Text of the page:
Linked to the direction of the soybean market were the U.S. and world soybean oil markets. U.S soybean oil prices were on an upward tear along with the rest of the soy complex until just the past few weeks, when agricultural markets generally turned lower mostly in response to worries China’s import demand may be curbed and a three-week rise in the value of the U.S. dollar.

The China announcements had a “domino effect” where it was appropriate for index longs to start taking some profits from a market that “had gotten ahead of itself when compared with the true soybean supply-and-demand situation,” said Brian Harris, vice-president, Global Risk Management.

“The break we’ve been getting should be an opportunity to extend forward soybean oil coverage,” Mr. Harris said. “We feel strongly this market is going to hold well in the mid-40c-a-lb range. As we get down to 45c to 46c a lb, we have a good opportunity to extend coverage.”

Mr. Harris noted the entire South American soybean-growing season lay ahead, and “we will depend on that South American crop to satisfy import needs of the big users.” Uncertainties over the South American crop set a floor under the market, he said.

“Soybeans will have a really tough time getting back down to $10.50@11 a bu until we’re certain of a big South American crop,” Mr. Harris said. “If you spot that back to a soybean oil level, you’re at around 44.5@45c a lb.”

Domestic soybean oil stocks have been heavy “forever” and currently were around 3.3 billion lbs, Mr. Harris acknowledged. Biodiesel hasn’t been a demand factor because Congress hasn’t renewed the blender’s credit to stimulate soybean oil usage. But even if there is no renewal of the credit in 2011, it was expected U.S. soybean oil stocks will decline year over year. Additionally, world soybean oil stocks have been declining since 2000, Mr. Harris noted, and for 2010-11, the world soybean oil stocks-to-use ratio was forecast at just under 6%. Broaden the perspective to include vegetable oils in general, and the world was having difficulty keeping up with demand, especially with the voracious appetites of China and India for oils and other agricultural products.

The “big picture” was one of declining overall world soybean oil stocks and increasing usage.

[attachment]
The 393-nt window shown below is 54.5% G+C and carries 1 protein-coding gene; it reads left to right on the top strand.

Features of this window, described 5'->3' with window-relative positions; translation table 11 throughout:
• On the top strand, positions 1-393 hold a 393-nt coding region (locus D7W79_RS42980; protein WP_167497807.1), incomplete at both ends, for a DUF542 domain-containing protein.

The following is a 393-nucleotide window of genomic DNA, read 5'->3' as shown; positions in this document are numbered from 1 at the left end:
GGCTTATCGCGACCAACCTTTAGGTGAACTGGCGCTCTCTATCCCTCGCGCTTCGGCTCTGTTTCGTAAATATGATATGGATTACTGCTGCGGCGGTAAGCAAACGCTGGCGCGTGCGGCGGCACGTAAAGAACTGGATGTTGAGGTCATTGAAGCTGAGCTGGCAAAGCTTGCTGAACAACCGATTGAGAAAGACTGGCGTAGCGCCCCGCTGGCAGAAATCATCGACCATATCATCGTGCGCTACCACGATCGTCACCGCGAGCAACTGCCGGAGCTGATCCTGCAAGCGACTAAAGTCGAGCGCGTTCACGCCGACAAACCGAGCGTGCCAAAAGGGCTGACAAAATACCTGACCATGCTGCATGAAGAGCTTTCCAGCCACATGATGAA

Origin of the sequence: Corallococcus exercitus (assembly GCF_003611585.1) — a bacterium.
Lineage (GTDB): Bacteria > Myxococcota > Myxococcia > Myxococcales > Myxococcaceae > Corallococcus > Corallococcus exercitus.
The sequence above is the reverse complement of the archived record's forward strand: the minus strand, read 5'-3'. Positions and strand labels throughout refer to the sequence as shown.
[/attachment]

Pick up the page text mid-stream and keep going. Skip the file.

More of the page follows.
“Getting the U.S. market back into the high 30c-per-lb or low 40c-per-lb range is going to be a very difficult proposition unless we have record crops in South America and a record crop again in 2011 in the United States,” Mr. Harris said. “And that’s going to be hard to accomplish due to the acreage battle with corn.”

Mr. Harris said buyers should take significant soybean oil coverage through the first quarter of 2011.

“It’s important to cover the quarter as it encompasses the major part of the growing season in South America,” he said. “An approach may be to cover up to 60% of your needs through January-March, leaving yourself a bit open in case all proceeds well and the market continues to drift lower, or you can sell puts at around 44c and buy calls up around 52c or 53c just to make certain you have catastrophic insurance in the event the market makes a run to 60c a lb.”

Mr. Harris said buyers might want to be a bit more patient with the second quarter. The flat price buyers may want coverage for the second quarter of about 40%, and they also may want to be less aggressive in options.

“But, the first quarter is a no-brainer,” Mr. Harris said. “The current price break is a gift.”

Mr. Meyers and Mr. Freed suggested similar strategies.

“With the selloff we’ve had, particularly for wheat, buyers have been extending coverage into the first quarter,” Mr. Meyers said. “With the price levels we’re seeing, you should be at least 50% covered for January-March by now.”

The same advice would apply to corn and soybean products, he said. Flour buyers also might want to consider covering needs into the middle of April or even May because of the concerns over the winter wheat crop.

“I think there’s quite a bit of risk going forward, particularly during that March-April-May period,” Mr. Meyers said. “If we get further weakness, buyers should take advantage of it and get additional coverage on.”

Mr. Freed said many large ingredient buyers, particularly flour buyers, have covered needs through April. Smaller buyers may be buying more near term.